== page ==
The answer is that both Sam and Ping are extrinsically motivated however both behaviours vary in their relative autonomy. Although both cases involve "instruments" rather than enjoyment for the school work itself, Sam’s behaviour is attributed to a feeling of choice whereas Ping is adhering to her parents' control. Deci and Ryan (1986) introduced a subtheory within SDT called organisimic integration theory (OIT). This theory details the different forms of extrinsic motivation and the factors that promote vs. hinder internalisation and integration of behaviour regulation (Ryan et al., 2000). Figure 1 illustrates the motivational types that affect the degree to which the motivations are self-determined under OIT.
Ryan (1995) defines amotivation as the state of lacking the intention to act which sits at the far left of the self-determination continuum (Figure 1). It results when an individual does not value an activity, does not feel competent or is not expecting a desired outcome (Seligman,1975). On the far right of the figure is intrinsic motivation (highly autonomous) with extrinsically motivated behaviours, varying in the extent to which their regulation is autonomous (Ryan et al., 2000) filling the gap between amotivation and intrinsic motivation.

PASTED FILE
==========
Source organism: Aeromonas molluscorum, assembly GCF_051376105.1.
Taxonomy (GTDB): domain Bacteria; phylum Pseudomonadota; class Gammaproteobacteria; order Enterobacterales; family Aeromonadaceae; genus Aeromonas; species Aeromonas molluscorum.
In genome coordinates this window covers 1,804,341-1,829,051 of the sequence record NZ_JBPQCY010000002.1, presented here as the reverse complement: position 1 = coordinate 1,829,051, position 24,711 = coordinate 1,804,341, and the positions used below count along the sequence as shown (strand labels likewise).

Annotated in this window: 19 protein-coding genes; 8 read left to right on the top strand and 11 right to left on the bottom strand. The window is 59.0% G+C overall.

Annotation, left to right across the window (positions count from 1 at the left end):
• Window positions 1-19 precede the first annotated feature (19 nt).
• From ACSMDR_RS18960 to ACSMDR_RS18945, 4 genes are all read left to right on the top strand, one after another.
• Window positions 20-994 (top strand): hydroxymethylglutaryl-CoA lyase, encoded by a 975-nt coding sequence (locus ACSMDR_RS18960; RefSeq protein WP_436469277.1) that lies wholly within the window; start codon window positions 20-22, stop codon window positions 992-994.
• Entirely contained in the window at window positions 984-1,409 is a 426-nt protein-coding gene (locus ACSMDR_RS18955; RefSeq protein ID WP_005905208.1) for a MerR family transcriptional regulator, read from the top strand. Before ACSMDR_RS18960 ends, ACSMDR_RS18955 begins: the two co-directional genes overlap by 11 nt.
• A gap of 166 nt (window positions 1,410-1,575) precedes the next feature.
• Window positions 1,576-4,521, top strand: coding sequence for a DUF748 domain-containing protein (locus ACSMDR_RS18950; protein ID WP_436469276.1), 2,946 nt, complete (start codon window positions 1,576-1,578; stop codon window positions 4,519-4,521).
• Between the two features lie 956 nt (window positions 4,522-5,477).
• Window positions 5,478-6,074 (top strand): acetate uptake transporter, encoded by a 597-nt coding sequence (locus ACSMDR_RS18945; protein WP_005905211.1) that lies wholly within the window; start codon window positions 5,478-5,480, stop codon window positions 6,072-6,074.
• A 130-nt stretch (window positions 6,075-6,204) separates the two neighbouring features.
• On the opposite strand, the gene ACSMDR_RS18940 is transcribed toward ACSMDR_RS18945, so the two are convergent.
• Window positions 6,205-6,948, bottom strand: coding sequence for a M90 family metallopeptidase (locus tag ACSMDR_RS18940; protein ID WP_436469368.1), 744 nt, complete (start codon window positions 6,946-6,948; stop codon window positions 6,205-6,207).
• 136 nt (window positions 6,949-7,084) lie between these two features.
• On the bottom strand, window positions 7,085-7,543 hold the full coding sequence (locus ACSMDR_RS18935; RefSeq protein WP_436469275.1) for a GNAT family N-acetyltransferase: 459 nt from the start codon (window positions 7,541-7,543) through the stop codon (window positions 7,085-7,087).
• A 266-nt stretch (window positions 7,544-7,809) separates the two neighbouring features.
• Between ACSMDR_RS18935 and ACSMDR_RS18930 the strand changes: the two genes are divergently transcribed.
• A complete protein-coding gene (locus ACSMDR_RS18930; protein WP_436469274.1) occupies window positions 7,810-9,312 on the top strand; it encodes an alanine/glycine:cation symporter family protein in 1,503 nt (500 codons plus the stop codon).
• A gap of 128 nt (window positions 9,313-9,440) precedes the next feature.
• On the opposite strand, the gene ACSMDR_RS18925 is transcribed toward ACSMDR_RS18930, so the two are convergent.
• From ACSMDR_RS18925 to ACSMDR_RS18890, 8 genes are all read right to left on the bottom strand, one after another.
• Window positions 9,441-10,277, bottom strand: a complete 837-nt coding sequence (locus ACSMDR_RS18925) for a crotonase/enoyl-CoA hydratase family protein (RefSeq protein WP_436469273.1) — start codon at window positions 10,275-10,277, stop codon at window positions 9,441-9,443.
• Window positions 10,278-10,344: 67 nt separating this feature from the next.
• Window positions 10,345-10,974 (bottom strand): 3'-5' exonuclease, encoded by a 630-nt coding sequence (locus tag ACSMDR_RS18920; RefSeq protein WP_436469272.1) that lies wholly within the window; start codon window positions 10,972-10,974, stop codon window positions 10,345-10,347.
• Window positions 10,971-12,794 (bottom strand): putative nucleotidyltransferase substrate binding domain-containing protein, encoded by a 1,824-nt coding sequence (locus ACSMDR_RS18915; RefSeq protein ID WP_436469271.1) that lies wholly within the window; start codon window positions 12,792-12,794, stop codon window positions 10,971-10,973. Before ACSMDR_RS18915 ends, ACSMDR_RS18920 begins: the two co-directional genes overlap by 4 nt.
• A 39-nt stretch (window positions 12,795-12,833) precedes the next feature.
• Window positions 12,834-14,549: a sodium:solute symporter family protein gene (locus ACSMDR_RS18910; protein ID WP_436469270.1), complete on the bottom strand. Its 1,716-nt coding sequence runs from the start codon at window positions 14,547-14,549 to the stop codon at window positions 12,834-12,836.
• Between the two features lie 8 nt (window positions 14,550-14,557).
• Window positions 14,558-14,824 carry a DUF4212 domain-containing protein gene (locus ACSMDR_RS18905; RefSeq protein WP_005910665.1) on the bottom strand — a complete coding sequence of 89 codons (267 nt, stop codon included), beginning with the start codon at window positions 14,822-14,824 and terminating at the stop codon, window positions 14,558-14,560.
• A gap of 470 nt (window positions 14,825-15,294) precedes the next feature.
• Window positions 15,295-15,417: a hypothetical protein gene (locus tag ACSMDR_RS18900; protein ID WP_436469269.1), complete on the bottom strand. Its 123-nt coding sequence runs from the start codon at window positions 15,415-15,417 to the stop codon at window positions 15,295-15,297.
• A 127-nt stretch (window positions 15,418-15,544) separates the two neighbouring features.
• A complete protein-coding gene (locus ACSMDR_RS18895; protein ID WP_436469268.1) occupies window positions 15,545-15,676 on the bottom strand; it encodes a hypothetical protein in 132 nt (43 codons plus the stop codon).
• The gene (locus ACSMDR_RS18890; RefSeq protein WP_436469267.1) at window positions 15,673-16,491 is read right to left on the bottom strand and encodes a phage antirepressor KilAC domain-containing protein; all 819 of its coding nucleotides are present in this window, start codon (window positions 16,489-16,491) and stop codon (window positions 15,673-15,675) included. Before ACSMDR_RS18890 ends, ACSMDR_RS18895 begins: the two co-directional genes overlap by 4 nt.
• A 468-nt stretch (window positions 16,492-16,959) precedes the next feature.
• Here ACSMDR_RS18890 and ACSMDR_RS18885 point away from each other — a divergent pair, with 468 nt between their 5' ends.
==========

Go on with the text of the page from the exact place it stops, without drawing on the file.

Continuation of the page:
Extrinsic motivation: filling the gap between amotivation and intrinsically motivated behaviours (refer to Figure 1)
|Extrinsically motivated behaviours||
|Regulation through identification||
People experience greater autonomy as they internalise regulations and assimilate them to the self (Ryan et al., 2000). Ryan (1995) notes that this process may occur in stages but it is not suggested that it is a developmental continuum where a person has to progress through each regulation stage. People have the ability to internalise a new behavioural regulation at any point depending on prior experience and current situational factors (Ryan et al., 2000). Despite this, attached to increased cognitive capacities and ego development are the range of behaviours that can be assimilated to the self over time (Lovinger & Blasi, 1991; See table below).